When I heard of the devastating earthquakes that hit Nepal in late April, I was doubly grateful for having had the privilege to visit this fascinating country when I did. On the other hand, I was so saddened to think about what this beautiful country with its abundance of temples and spirituality had lost. A quake of 7.8 magnitude followed by another at 7.3 seventeen days later has had a devastating effect on the country. Over 8,000 souls taken with thousands left homeless, many of their sacred temples toppled or shaken to their foundations, and an almost fatally wounded tourist industry has left the country reeling. Fortunately much relief has poured in from India, China and other wealthy countries, but with ongoing tremors, a traumatized populace, and a government with an unenviable record of instability and ineptitude, the recovery will be long and probably painful.
According to the latest reports coming out of the country via the media the future is looking a bit brighter than originally anticipated. The government is at long last stepping up to the plate by focussing on raising funds for rebuilding. They are seriously taking the need to rebuild more responsibly something which should have been done years ago since they have been warned about huge earthquakes coming for over fifty years. Moreover, after much squabbling over a new constitution for democracy for the past ten years, they are now about to draw up a long-awaited new one. Yes, it often does take a disaster to get the ball rolling in the right direction.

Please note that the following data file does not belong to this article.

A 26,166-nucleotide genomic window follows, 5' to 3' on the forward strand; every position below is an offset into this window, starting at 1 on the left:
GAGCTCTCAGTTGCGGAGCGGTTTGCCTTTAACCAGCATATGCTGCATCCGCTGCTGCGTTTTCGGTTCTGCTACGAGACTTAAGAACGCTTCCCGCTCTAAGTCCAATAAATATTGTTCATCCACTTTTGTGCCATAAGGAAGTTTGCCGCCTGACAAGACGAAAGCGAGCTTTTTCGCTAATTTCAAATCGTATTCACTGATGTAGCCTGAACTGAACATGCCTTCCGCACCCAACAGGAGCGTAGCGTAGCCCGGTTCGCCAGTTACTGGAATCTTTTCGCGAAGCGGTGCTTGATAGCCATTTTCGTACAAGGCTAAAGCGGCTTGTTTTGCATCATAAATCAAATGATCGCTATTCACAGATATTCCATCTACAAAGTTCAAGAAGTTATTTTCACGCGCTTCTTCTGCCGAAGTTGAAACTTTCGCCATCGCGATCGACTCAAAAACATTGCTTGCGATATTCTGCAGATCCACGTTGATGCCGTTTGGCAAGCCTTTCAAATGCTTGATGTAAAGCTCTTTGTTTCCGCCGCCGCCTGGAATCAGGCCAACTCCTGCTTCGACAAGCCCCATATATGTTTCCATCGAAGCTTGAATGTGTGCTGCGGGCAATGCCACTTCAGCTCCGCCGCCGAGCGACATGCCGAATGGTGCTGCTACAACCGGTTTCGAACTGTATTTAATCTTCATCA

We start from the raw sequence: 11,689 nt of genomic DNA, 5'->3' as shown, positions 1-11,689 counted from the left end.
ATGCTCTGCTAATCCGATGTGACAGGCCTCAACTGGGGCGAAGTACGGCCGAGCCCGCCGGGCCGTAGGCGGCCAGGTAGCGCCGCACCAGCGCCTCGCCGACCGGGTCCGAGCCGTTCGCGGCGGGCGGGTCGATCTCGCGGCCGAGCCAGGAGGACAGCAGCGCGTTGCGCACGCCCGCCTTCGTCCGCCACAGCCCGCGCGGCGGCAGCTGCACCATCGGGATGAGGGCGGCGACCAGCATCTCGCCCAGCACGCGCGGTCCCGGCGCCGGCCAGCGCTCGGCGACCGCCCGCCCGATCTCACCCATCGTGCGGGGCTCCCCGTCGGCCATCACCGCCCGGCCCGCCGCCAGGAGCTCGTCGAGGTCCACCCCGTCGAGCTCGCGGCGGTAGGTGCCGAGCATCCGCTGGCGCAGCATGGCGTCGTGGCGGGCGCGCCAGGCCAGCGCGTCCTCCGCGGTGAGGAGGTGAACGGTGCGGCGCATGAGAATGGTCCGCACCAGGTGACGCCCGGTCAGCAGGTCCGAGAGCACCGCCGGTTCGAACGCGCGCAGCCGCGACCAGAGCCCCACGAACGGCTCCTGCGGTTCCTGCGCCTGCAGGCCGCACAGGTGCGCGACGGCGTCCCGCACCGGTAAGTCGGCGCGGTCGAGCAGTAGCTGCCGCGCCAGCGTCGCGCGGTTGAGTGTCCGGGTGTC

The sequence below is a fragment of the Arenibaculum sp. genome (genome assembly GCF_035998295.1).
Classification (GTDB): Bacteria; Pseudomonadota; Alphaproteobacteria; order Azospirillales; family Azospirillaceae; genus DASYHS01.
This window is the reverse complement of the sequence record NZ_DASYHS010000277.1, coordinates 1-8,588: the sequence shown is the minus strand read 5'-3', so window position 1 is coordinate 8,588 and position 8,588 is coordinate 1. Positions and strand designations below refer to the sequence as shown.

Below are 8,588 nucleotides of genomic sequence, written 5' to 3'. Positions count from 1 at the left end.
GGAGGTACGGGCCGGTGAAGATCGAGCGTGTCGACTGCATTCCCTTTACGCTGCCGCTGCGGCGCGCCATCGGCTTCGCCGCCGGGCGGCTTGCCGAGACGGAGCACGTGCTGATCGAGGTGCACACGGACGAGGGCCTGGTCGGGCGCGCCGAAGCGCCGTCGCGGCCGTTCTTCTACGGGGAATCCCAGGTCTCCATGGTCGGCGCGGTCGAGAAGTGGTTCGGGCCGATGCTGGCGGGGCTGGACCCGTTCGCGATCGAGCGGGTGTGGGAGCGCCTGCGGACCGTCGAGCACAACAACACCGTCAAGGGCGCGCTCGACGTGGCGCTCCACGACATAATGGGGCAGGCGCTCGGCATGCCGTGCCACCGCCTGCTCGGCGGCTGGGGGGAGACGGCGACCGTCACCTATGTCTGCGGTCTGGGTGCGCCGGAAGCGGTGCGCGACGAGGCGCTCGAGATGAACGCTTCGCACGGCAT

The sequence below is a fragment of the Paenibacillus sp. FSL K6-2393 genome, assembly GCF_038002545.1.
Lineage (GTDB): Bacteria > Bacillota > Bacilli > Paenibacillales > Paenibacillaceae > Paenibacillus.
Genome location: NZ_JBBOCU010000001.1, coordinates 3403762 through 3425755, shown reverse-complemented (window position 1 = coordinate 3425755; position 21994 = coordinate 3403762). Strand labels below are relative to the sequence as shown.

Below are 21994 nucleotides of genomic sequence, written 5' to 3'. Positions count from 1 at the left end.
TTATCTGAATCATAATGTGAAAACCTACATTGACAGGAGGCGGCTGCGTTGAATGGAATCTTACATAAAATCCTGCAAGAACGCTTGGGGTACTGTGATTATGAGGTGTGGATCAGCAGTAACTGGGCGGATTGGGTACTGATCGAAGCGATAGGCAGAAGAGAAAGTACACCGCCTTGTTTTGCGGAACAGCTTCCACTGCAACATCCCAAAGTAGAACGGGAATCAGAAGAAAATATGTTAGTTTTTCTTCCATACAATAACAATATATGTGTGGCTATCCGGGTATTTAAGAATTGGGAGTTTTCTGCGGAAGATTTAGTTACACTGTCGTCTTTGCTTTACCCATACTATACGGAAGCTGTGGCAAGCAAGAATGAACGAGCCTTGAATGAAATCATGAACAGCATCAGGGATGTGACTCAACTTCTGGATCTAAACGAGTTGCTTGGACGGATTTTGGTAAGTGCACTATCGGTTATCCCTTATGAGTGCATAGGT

Tourism is a major industry for Nepal because of the Himalayan Mountains and the trekking that they offer, as well as the spiritual history of the country with its numerous designated heritage sites in the Kathmandu Valley. In fact, tourism provides 40 per cent of its gross national product. Needless to say, the government is anxious to lure the tourists back so have been working tirelessly to reconstruct the least damaged sites which fortunately happen to be those most visited, such as the main Durbar Squares in Kathmandu, Patan and Bhaktapur. There is some doubt that they are meeting the safety standards required so tourists are still being very cautious about returning. The latest report is that many of the sites are offering free WiFi so tourists can upload pictures to send to the rest of the world. Pretty clever marketing, I would say. To sweeten the pot, they have also commissioned many big name stars to come and put on performances to raise much-needed reconstruction money.